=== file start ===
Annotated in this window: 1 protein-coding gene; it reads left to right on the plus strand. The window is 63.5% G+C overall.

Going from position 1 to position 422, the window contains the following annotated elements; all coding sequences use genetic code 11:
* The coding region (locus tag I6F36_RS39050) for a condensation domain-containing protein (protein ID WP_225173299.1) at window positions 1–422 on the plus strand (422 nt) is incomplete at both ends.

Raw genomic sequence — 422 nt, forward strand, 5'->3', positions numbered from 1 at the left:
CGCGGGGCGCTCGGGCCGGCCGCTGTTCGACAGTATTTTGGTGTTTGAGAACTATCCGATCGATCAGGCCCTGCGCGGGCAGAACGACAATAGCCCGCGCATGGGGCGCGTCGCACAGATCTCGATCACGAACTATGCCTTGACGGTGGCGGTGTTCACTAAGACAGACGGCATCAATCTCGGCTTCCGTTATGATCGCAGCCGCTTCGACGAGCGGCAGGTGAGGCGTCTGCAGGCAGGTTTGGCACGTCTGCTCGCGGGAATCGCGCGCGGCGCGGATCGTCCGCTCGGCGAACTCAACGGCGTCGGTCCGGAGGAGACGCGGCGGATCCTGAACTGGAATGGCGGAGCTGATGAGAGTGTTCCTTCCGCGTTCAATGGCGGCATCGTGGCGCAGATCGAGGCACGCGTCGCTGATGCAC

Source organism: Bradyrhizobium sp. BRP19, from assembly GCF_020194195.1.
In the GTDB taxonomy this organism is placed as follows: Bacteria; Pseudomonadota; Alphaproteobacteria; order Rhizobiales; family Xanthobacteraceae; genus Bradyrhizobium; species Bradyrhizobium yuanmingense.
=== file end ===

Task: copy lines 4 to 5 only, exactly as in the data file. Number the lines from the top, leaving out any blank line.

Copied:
Raw genomic sequence — 422 nt, forward strand, 5'->3', positions numbered from 1 at the left:
CGCGGGGCGCTCGGGCCGGCCGCTGTTCGACAGTATTTTGGTGTTTGAGAACTATCCGATCGATCAGGCCCTGCGCGGGCAGAACGACAATAGCCCGCGCATGGGGCGCGTCGCACAGATCTCGATCACGAACTATGCCTTGACGGTGGCGGTGTTCACTAAGACAGACGGCATCAATCTCGGCTTCCGTTATGATCGCAGCCGCTTCGACGAGCGGCAGGTGAGGCGTCTGCAGGCAGGTTTGGCACGTCTGCTCGCGGGAATCGCGCGCGGCGCGGATCGTCCGCTCGGCGAACTCAACGGCGTCGGTCCGGAGGAGACGCGGCGGATCCTGAACTGGAATGGCGGAGCTGATGAGAGTGTTCCTTCCGCGTTCAATGGCGGCATCGTGGCGCAGATCGAGGCACGCGTCGCTGATGCAC